|Editor's Note: This article will be updated frequently, so check back often for new information. On September 30, 2009, updates were added on vaccine supply and vaccine response in children. On October 14, 2009, updates were added on FDA vaccine approval and supply; vaccine types, priorities, dosing, contraindications, and side effects; vaccine interaction and comparative effectiveness; mandates for healthcare workers; influenza vaccine coverage in the United States; and findings of a survey about the public's intent to be vaccinated. On October 28, more information on vaccine safety was added, along with supply information for both H1N1 and seasonal flu vaccines, how to locate flu vaccine clinics, and news about the "antivaccine movement." On November 5, updates were added about vaccination rates in healthcare workers, vaccine supply, and state disparities in Web-based flu vaccine availability information for consumers. On November 16, updates were added about mandatory vaccination of healthcare workers, background disease rates and vaccine safety, results of a survey of people who tried but were unable to get the H1N1 vaccination, and reasons for the shortage of seasonal flu vaccine. On November 23, a VAERS data summary was added, along with information about the second-dose requirement for children under 10 years of age and effectiveness of the seasonal flu vaccine against H1N1 influenza. For the latest information on 2009 H1N1 influenza, please go to the H1N1 Alert Center.|
Update on Influenza A (H1N1) 2009 Monovalent Vaccines
The FDA has approved 4 vaccine preparations. The following data highlight relevant issues:
All influenza vaccine preparations in the United States for the 2009-2010 season contain residual egg protein and none contain adjuvant;
Children 6 months to 9 years of age who are given influenza A (H1N1) monovalent vaccine should receive 2 doses separated by about 4 weeks; persons ≥ 10 years of age should receive 1 dose;
The influenza A (H1N1) monovalent vaccines were made according to standards used for seasonal and influenza vaccines and have the same age group indications, precautions, and contraindications as vaccines that are FDA-approved for seasonal flu; preliminary data indicate that the safety and efficacy of the 2009 Influenza A (H1N1) monoclonal vaccine is the same as for seasonal flu vaccines;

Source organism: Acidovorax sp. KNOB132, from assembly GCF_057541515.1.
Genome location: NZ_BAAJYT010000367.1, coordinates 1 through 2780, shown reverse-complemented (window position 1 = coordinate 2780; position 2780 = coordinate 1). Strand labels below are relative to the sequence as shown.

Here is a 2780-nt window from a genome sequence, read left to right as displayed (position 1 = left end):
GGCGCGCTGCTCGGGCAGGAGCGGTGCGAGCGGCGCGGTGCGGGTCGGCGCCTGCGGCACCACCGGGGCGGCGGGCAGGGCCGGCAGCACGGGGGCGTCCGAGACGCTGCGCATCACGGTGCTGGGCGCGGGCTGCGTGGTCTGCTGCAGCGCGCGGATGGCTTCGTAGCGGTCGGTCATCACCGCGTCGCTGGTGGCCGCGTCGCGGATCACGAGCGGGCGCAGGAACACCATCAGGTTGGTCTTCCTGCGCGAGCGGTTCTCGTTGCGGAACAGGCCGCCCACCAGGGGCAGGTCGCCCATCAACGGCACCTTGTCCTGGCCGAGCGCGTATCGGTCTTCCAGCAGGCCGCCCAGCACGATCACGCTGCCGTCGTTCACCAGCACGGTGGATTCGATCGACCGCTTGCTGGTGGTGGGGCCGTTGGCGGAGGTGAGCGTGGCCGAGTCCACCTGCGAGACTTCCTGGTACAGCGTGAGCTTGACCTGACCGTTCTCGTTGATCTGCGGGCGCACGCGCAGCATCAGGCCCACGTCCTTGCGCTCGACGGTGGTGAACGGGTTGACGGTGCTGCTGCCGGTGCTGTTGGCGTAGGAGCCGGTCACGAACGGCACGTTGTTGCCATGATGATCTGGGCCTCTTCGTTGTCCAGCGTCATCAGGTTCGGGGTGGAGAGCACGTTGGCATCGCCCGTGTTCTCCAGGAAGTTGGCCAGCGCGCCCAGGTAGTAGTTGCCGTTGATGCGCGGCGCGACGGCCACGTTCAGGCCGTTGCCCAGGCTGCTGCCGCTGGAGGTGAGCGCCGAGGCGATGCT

Side effects, including local pain at the injection site, were reported in 46% of recipients, and systemic reactions (headache, malaise or myalgias) were reported in 45%; the safety profile is consistent with the experience with seasonal flu vaccine;
Influenza activity due to influenza A (H1N1) increased in September 2009 and is expected to continue through fall and winter;
There is minimal evidence of significant antigenic change since the first characterization of the virus in April 2009, indicating that the virus continues to be well matched with the vaccine strain; and
The vaccines of the 4 suppliers have some differences that are important to recognize (Table 1):
Table 1. FDA-Approved Influenza A (H1N1) Vaccines
|Supplier||Vaccine Form|| Mercury
|Live virus 0.2 mL
(nasal spray sprayer)
0.25 mL prefilled syringe
0.5 mL prefilled syringe
5 mL multidose vial
> 36 mosb
> 6 mosb
|Novartis (IM)a||5 mL multidose vial
0.5 mL prefilled syringe
|≥ 4 yrsb
> 4 yrsb
|CSL Biotherapies, Inc (IM)a||0.5 mL prefilled syringe
5.0 mL multidose vial
|> 18 yrs
> 18 yrs
a0.5 mL doses contain 15 µg hemagglutinin of the vaccine strain A/California/7/2009 (H1N1)
bTwo doses separated by 4 weeks for children 2-9 years
(CDC. Update on influenza A (H1N1) monovalent vaccines. MMWR Morb Mortal Wkly Rep. 2009;58:1100-1101.)
NIH studies show that the 15-µg dose without adjuvant generates an immune response that is expected to be protective in most 10- to 17-year-olds at 8-10 days post-vaccination. Younger children had the expected reduced response and will require 2 doses separated by at least 21 days. Infants younger than 6 months are too young for influenza vaccines.
Inactivated Intramuscular Vaccine
The inactivated H1N1 vaccine uses killed virus and is intended to prevent 2009 H1N1 (not seasonal flu) and is available in single dose or multidose vials. Some inactivated 2009 H1N1 vaccines contain the preservative thimerosal. (Note that some people have questioned a relationship between thimerosal and autism, but a 2004 review by the Institute of Medicine found no association, and subsequent studies have supported this conclusion. (Immunization Safety Review Committee. Vaccines and Autism. Institute of Medicine. Washington, DC: National Academies Press; 2004. Available at: https://www.nap.edu/catalog.php?record_id=10997 Accessed October 5, 2009.) The H1N1 vaccine will not prevent seasonal flu, and seasonal flu vaccine will not prevent 2009 H1N1 influenza.
Children 6 months to 9 years of age should receive 2 doses separated by 3 weeks. Children 10 years and older and adults should receive 1 dose.
The following groups should receive the vaccine as soon as it becomes available:
People who live with or care for infants younger than 6 months of age;
Healthcare workers (HCWs) and emergency medical personnel;
Persons 6 months to 24 years of age;
Persons 25-64 years of age who have chronic diseases (including immunodeficiency states) that pose risk for influenza.
When more vaccine becomes available, the following persons should be vaccinated:
Healthy persons ages 25-64 years; and
Adults 65 years of age and older.